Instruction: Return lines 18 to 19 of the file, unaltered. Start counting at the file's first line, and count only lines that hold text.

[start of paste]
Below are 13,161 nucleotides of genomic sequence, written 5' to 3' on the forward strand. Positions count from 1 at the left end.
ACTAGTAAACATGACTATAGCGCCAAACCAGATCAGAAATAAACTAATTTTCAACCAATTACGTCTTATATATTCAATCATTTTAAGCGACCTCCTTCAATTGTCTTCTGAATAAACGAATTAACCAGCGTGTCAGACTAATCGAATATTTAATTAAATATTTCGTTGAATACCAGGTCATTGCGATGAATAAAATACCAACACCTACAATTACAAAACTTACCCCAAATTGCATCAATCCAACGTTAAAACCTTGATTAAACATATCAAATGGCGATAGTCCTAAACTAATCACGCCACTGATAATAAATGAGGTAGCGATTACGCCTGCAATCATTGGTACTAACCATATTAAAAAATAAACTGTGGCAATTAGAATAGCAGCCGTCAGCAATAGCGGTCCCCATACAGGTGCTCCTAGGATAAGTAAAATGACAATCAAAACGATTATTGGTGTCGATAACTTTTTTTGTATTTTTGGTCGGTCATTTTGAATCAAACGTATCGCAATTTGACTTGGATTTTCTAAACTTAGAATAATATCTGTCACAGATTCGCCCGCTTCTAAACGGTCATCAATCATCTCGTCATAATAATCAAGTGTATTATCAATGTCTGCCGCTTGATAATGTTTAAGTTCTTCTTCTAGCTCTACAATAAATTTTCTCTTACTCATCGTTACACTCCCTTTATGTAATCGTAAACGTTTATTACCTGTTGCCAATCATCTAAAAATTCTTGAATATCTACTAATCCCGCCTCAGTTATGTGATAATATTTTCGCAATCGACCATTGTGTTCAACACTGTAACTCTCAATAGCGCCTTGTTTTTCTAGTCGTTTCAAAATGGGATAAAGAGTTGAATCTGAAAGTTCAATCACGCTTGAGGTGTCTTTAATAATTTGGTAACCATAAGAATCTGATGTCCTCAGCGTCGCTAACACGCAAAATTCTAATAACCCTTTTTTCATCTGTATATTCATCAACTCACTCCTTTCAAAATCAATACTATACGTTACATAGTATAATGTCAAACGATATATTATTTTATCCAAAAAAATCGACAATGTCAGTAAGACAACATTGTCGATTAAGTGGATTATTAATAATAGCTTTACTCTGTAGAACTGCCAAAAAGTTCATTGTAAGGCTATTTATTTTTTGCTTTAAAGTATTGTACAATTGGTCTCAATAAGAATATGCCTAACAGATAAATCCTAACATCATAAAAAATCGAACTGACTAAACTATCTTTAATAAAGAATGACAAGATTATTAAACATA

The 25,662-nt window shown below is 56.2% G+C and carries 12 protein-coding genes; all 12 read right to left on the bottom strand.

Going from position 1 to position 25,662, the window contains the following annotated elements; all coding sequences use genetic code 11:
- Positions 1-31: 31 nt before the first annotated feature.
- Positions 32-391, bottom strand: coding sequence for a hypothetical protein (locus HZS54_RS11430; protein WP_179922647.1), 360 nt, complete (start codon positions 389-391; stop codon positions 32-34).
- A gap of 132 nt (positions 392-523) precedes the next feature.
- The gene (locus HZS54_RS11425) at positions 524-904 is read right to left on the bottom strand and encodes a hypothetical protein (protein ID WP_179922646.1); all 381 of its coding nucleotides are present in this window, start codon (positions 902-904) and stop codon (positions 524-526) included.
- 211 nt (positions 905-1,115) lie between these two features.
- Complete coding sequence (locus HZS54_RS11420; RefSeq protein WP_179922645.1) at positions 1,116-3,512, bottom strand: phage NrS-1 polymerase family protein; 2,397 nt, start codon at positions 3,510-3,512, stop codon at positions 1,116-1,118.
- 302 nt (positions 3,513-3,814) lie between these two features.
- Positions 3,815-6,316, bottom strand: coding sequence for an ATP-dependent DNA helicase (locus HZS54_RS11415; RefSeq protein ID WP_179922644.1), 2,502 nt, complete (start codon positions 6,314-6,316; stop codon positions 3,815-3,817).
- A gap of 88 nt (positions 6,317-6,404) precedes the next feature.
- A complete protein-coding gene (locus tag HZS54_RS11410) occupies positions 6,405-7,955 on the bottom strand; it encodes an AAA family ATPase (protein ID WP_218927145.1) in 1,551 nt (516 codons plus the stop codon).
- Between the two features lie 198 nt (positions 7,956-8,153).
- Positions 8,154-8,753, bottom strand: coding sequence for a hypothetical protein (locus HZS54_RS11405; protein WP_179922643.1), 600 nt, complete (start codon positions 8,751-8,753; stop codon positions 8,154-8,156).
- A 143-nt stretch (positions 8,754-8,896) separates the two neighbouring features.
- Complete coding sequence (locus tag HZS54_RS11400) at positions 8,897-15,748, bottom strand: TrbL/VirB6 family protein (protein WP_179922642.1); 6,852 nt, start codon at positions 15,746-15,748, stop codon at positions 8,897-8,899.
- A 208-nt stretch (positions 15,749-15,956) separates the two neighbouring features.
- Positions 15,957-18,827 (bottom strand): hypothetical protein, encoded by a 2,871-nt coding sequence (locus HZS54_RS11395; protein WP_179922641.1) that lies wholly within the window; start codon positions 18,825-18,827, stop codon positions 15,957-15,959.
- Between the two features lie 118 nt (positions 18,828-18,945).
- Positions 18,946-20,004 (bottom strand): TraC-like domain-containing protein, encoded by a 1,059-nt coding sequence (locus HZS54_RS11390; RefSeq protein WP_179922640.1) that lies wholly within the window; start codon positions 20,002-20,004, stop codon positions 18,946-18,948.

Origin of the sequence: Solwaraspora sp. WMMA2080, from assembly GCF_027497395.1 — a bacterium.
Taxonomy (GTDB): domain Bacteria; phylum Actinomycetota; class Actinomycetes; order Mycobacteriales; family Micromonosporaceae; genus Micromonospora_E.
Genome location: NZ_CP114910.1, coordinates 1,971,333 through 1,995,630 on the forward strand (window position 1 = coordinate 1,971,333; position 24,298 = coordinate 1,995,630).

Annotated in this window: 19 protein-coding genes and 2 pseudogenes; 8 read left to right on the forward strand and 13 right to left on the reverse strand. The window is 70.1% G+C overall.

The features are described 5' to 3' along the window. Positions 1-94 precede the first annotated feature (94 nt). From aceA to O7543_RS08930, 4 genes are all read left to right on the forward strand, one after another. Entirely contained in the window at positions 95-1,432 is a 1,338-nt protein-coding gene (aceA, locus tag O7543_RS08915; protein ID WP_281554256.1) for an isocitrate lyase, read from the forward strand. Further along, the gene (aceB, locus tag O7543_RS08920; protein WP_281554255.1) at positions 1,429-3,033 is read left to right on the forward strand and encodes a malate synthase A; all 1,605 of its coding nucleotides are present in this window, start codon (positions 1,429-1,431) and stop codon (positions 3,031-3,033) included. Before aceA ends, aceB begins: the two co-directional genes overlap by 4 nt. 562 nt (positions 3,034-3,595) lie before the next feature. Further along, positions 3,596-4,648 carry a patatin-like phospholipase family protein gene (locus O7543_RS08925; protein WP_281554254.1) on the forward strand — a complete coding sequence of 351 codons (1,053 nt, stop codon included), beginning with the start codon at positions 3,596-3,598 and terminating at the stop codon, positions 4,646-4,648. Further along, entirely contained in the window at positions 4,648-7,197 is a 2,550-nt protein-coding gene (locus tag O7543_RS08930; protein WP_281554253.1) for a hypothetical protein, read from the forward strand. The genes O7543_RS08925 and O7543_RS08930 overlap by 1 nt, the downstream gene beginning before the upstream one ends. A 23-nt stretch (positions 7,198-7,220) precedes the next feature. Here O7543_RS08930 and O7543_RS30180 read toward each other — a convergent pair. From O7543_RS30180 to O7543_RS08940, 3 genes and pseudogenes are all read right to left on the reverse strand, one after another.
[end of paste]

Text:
- Complete coding sequence (locus tag HZS54_RS11400) at positions 8,897-15,748, bottom strand: TrbL/VirB6 family protein (protein WP_179922642.1); 6,852 nt, start codon at positions 15,746-15,748, stop codon at positions 8,897-8,899.
- A 208-nt stretch (positions 15,749-15,956) separates the two neighbouring features.